Private equity firms bet on Dublin house-price rises

Seen & Heard: three firms in bidding war for prime development site in south Dublin

Private equity is reportedly bidding up the price of housing development land in Dublin. Photograph: Frank Miller

Private equity is reportedly bidding up the price of housing development land in Dublin. Photograph: Frank Miller

 

Big international private equity companies, such as Anchorage, Oaktree Capital and Centerbridge, are betting on a continuation of house-price rises in Dublin, according to the Sunday Times. The newspaper reports that the three firms are in a bidding war for a prime development site in south Dublin, and private equity is bidding up the price of development land in the capital.

House price cooling measures

Central Bank governor Patrick Honohan has promised to deploy “a toolbox of measures” to cool the escalating housing market if another credit-fuelled bubble emerges, according to the Sunday Independent. “We will not hesitate to use them to prevent bank credit from overheating the market,” he said.

The governor said extra housebuilding should alleviate the worst of the shortages affecting the market.

High-value manufacturing The Sunday Times also reports that IDA Ireland and Enterprise Ireland

are planning to develop a €40 million to €50 million “centre of excellence” for high-value manufacturing in Ireland. It will be funded by a combination of public and private investment and is part of the Government’s action plan for jobs.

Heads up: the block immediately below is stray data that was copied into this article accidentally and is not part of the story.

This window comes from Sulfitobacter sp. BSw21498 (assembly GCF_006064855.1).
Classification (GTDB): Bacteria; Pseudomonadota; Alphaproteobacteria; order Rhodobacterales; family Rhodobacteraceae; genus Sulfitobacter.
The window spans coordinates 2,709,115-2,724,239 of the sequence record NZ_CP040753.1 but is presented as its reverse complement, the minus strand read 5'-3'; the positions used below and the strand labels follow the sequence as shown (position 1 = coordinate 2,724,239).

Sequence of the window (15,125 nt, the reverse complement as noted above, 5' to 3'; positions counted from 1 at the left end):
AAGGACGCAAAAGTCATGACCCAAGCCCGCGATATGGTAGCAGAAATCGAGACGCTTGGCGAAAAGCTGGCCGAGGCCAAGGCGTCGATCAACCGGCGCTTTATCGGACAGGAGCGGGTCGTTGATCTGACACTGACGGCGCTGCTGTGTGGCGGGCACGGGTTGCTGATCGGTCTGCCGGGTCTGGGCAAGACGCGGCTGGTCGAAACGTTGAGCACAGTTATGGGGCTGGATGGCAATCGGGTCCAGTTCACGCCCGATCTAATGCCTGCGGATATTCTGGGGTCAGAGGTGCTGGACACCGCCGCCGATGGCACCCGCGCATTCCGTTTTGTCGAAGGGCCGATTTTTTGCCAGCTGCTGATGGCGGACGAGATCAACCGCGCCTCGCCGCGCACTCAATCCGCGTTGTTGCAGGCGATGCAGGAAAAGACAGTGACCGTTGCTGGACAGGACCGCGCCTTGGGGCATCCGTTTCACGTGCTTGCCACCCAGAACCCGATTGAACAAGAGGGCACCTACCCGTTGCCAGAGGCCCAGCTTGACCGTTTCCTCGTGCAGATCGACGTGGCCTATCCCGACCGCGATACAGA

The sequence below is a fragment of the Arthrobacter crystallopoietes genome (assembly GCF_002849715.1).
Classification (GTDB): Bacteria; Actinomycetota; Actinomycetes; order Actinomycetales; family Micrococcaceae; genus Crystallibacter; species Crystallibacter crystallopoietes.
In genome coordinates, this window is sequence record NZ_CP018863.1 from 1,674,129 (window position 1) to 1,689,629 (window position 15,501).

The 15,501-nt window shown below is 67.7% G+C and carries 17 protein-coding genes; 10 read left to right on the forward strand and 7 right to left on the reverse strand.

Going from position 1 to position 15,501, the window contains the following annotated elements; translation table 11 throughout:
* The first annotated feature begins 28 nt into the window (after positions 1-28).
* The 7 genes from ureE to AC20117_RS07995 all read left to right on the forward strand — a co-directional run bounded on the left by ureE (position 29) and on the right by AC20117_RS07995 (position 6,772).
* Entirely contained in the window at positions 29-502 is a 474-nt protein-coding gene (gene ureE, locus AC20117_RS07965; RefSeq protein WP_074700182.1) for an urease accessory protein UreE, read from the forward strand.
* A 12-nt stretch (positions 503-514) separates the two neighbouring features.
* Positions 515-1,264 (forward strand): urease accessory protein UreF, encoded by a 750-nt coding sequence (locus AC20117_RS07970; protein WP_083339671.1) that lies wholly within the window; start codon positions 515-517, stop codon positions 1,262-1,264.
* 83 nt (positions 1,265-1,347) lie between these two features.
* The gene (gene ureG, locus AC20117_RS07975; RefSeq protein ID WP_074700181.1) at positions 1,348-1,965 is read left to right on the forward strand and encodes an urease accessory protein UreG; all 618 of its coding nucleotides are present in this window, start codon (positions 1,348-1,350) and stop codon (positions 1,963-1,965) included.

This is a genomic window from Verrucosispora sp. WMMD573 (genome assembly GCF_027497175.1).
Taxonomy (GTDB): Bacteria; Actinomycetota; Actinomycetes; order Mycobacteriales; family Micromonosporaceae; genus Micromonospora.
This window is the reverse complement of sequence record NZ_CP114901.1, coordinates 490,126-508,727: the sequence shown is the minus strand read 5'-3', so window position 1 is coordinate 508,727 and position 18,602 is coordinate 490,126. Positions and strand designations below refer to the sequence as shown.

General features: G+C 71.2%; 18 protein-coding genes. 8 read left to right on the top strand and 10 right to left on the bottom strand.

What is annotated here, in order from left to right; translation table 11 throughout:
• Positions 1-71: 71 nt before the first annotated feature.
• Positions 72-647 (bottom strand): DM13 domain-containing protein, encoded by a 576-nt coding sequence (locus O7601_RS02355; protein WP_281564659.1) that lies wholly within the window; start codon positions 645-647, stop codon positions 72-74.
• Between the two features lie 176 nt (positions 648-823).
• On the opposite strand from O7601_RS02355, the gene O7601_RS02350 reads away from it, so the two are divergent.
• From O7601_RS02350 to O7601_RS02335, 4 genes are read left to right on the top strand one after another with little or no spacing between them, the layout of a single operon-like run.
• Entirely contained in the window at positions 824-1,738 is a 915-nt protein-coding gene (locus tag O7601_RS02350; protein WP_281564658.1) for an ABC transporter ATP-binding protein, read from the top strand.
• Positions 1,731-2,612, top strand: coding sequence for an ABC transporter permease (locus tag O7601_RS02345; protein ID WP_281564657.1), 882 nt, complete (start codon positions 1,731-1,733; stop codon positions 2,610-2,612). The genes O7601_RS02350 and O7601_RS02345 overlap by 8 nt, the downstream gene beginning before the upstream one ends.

RBS advised on Ulster stake

Morgan Stanley has formally advised Royal Bank of Scotland to sell a majority stake in Ulster Bank, says the Sunday Business Post. The paper says a formal announcement may be made this week. RBS chief executive Ross McEwan said last week that “all options” were open for the future of Ulster. US private equity firm KKR is considered front-runner to buy a stake in Ulster.

ESB’s ‘glorified Ponzi scheme’

A former deputy chairman of ESB has told the Sunday Business Post that the energy company’s internal market for dealing in ESB shares acquired through its staff share scheme is a “glorified Ponzi scheme” that disadvantages retired members.

Joe La Cumbre said staff had been “totally sold short” by the scheme, which allows ESB workers and pensioners to buy and sell each other’s shares. Pensioners are due to picket ESB’s headquarters on Thursday.

EU to rule on credit union aid

The Government has sought EU state aid clearance for its €500 million credit union bailout fund. The Sunday Business Post reports that a decision from Brussels is expected within weeks. The establishment of the fund comes as parts of the credit union sector continue to suffer instability, such as the liquidation instigated last week at Berehaven Credit Union in Cork.

Courts ‘ill-equipped’

The Sunday Independent also reports that research shows the Irish courts system is “ill-equipped” to handle the up to 31,000 repossession cases that have been filed by banks against homeowners.

The research by Davy suggests that the State should implement a fast-track service for the repossession of buy-to-lets.